Posted by: Steve Holmes | Apr 13, 2018 13:33

Bruce, I know that internet post or any kind of emails, don't necessarily depict a persons real feeling on any particular subject. I doubt many of the folks here would refuse anyone that needs a hand up because they have fallen on difficult times and need some assistance. The reality is the Town of Wareham cannot fund the schools or other departments today because of the lack of funds. I don't know that I agree with Patrick's 400 number although he does not usually just spout out things without doing some research. Your suggestion as you know is not correct. the State does not give the Town the proper funding based on the current formula for the number of students we have today. So lets say Patrick is right, and they will be 400 new students, you know the State is not going to provide Wareham with the money to educate those 400 kids. So your thought may make some think. Until the formula is straightened out, and I hope that a new member of the School Committee and District will continue the fight that Mr Swett was pursuing, we will never get our fair share to educate a student. So if/when these 400 show up for classes the Town will be further in the red. And unfortunately that is the fact with today's formula.



Posted by: Kress | Apr 13, 2018 17:49

Isn't there a constitutional argument that can be made wherein the constitutional rights of Wareham's residents and of the Town itself, outweigh the state-enforced "need" for additional low-income housing?  It's a balancing act delineated by the U.S. Supreme Court.

 

For example, I would hope that the Equal Protection Clause would protect our rights as residents of Wareham as equally as it does for 40b developers and tenants.  How can Wareham be forced to accept 40b housing when such a development would impinge upon our right to an education, to police, fire, and ambulance services, to infrastructure maintenance, to clean drinkable water, to a clean and protected environment, etc.  There have to be minimum standards for the provision of these necessities of life.   Given our current budget, there is little doubt that Wareham has sunk to the bare minimum.  Any further assault, ie, this 40b Housing Project, will force us below an acceptable level.  How then can the rights of future 40b tenants outweigh the rights of Wareham's current residents?  Why does Wareham have to keep getting poorer and poorer?  Most Wareham residents just cannot afford the cost of an override. The State cannot force us to pass an override.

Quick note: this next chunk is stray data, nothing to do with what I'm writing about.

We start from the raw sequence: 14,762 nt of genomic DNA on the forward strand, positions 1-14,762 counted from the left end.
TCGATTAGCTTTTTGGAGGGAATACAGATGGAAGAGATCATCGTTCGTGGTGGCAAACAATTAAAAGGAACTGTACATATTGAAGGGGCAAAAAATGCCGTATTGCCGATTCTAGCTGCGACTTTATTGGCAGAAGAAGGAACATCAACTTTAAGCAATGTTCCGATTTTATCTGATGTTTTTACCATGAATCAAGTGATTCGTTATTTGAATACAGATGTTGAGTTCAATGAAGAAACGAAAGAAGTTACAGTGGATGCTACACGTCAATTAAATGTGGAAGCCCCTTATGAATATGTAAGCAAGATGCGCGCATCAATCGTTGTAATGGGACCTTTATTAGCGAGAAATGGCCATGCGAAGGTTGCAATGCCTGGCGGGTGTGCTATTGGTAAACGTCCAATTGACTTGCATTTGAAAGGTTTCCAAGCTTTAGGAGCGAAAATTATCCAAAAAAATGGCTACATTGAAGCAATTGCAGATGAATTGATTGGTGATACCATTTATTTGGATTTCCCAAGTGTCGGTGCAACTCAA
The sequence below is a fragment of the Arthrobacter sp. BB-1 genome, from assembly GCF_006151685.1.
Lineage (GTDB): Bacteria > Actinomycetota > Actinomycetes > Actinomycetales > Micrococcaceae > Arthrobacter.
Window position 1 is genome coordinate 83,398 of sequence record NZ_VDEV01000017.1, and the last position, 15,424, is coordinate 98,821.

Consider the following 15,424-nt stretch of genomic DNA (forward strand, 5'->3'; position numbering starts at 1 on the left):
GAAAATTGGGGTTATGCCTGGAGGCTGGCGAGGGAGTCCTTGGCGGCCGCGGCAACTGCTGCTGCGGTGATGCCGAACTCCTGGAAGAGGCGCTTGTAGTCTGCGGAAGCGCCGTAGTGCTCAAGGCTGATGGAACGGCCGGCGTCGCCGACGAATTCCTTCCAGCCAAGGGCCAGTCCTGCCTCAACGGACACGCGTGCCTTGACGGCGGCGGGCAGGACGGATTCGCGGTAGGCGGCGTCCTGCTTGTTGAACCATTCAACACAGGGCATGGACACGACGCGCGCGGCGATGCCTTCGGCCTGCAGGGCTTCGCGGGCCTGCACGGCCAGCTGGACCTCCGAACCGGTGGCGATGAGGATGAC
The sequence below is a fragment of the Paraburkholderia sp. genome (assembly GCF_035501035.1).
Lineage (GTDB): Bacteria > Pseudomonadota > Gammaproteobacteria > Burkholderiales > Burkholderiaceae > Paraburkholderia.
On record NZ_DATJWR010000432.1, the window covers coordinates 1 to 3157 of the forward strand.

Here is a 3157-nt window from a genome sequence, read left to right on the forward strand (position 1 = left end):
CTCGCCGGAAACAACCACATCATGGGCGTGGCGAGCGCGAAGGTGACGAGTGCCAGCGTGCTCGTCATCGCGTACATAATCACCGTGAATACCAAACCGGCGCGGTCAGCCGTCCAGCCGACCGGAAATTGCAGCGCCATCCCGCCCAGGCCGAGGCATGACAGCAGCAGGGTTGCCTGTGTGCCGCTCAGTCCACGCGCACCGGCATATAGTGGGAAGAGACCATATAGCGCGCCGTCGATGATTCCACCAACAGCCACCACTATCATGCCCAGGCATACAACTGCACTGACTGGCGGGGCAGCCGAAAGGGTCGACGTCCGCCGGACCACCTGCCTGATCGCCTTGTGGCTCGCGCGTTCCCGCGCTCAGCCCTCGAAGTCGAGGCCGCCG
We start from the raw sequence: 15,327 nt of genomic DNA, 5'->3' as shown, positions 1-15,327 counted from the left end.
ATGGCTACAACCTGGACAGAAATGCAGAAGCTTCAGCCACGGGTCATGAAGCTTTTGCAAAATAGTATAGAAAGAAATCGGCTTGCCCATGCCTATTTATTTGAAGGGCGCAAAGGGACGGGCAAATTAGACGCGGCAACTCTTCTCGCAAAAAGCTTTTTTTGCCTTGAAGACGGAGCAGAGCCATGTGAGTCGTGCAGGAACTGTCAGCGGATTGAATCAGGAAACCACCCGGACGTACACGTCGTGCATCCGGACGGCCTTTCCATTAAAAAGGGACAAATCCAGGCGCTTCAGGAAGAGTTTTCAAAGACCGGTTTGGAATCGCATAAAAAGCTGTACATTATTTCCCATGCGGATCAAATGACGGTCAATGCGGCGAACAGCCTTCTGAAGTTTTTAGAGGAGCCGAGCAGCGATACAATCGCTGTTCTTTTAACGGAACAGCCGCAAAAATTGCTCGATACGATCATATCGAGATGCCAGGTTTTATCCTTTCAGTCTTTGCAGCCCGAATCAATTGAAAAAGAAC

Certainly, on the local level, Wareham does not need additional affordable housing.  Our numerous trailer parks are evidence of that.  Mobile home parks are the epitome of affordability.  Furthermore, anyone needing affordable housing and qualifying for such can do so through Federal Section 8.  A prior court commented that rents and housing costs flucuate.  While that is true, the ubiquitous presence of affordable mobile homes in Wareham has and will remain constant.  In other words, there is no lack of affordable housing in Wareham now or in the future.  The number of affordable mobile homes in Wareham makes Wareham unique.  The courts should recognize this and rule against a new 40b project in Wareham.

 

We need our Town Attorney (or counsel for Onset Fire/Water) to fight this on a legal (Constitutional) basis and on the factual basis that is unique to Wareham.  Examine precedent cases to distinguish us from them both legally or factually.